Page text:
U.S. defense officials say American air strikes in Iraq have helped deter Islamic State militants for the time being, but that a broad international effort is needed to defeat the extremists permanently. Defense Secretary Chuck Hagel warned Thursday that the group formerly known as the Islamic State in Iraq and the Levant, or ISIL, is better organized, and financially and militarily stronger than any other known terrorist group. Zlatica Hoke has more.
Video

Video Drug-Resistant Malaria Spreads in Southeast Asia

On Thailand’s border with Myanmar, also known as Burma, a malaria research and treatment clinic is stepping up efforts to eliminate a drug-resistant form of the parasite - before it spreads abroad. Steve Sandford reports from Mae Sot, Thailand.
Video

Video Gaza Conflict, Hamas Popularity Challenge Abbas

The Palestinian unity government of Mahmoud Abbas has failed to convince Hamas to agree to Egyptian-negotiated terms with Israel on a Gaza cease-fire. VOA State Department Correspondent Scott Stearns reports on what the Gaza conflict means for President Abbas, with whom U.S. officials have worked for years on a two-state solution to the Israeli-Palestinian conflict.
Video

Video Nigeria's 'Nollywood' Movie Industry Rolls in High Gear

Twenty years after its birth in a video shop in Lagos, Nigeria's "Nollywood" is one of the most prolific film industries on earth. Despite low budgets and whirlwind production schedules, Nigerian films are wildly popular in Africa and industry professionals say they hope, in the future, their films will be as great in quality as they are in quantity. Heather Murdock has more for VOA from Lagos.
Video

Video UN Launches 'Biggest Aid Operation in 30 Years' in Iraq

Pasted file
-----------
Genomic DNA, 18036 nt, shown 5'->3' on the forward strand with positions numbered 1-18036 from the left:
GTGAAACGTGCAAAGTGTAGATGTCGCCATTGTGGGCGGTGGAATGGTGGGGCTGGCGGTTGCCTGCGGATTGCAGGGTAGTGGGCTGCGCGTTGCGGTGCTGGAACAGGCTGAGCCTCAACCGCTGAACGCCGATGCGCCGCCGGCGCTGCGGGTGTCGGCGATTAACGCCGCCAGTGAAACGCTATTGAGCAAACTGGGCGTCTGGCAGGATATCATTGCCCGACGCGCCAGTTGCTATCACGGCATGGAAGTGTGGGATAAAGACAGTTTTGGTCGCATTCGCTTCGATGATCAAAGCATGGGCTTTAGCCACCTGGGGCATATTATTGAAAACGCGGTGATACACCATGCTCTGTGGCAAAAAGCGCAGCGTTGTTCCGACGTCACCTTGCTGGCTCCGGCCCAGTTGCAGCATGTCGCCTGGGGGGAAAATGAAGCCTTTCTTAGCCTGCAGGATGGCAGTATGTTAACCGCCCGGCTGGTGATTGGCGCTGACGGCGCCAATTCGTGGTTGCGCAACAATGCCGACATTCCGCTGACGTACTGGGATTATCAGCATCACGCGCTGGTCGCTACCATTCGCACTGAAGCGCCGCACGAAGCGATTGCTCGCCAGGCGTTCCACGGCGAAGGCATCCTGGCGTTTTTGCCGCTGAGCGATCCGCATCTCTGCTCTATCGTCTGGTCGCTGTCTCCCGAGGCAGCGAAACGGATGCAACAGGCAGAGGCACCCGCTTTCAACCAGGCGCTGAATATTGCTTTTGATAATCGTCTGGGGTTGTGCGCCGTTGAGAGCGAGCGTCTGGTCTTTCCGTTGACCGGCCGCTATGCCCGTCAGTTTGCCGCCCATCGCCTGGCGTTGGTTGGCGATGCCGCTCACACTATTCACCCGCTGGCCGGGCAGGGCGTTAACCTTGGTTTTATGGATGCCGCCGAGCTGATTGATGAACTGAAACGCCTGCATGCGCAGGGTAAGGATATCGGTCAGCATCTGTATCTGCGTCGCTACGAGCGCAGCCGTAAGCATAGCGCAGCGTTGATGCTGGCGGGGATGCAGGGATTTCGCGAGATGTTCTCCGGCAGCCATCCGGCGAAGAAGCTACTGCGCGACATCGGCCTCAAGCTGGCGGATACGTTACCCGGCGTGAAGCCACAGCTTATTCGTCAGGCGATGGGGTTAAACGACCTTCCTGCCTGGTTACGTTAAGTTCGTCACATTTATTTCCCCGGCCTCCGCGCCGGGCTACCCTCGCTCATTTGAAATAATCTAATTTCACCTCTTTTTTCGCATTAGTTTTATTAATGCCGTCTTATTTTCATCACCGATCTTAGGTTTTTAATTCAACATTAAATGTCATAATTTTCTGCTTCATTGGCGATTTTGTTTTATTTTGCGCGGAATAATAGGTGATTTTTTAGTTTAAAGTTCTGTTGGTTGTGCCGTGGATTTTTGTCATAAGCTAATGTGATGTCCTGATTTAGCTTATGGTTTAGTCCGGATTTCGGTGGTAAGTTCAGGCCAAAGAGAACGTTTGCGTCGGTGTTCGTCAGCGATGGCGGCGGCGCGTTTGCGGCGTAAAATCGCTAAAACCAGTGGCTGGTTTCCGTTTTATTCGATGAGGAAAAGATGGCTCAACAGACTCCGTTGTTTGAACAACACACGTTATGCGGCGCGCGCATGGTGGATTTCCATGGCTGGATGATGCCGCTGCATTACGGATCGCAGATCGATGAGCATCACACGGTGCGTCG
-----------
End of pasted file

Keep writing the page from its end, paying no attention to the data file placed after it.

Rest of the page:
The United Nations has launched what it describes as one of the biggest aid operations in 30 years in northern Iraq, as hundreds of thousands of refugees flee the extremist Sunni militant group calling itself the Islamic State. As Kurdish and Iraqi forces battle the Sunni insurgents, the fighting has forced more people to flee their homes. Kurdish authorities say the international community must act now to avert a humanitarian catastrophe. Henry Ridgwell reports for VOA from London.
Video

Video Cambodian American Hip Hop Artist Sings of Personal Struggles

A growing underground movement of Cambodian American hip hop artists is rapping about the struggles of living in urban America. Most, if not all of them, are refugees or children of refugees who came to the United States from Cambodia to escape the Khmer Rouge genocide of the 1970s. Through their music, the artists hope to give voice to immigrants who have been struggling quietly for years. Elizabeth Lee reports from Long Beach, California.
Video

Video African Media Tries to Educate Public About Ebola

While the Ebola epidemic continues to claim lives in West Africa, information technology specialists, together with radio and TV reporters, are battling misinformation and prejudice about the disease - using social media to educate the public about the deadly virus. VOA’s George Putic has more.

AppleAndroid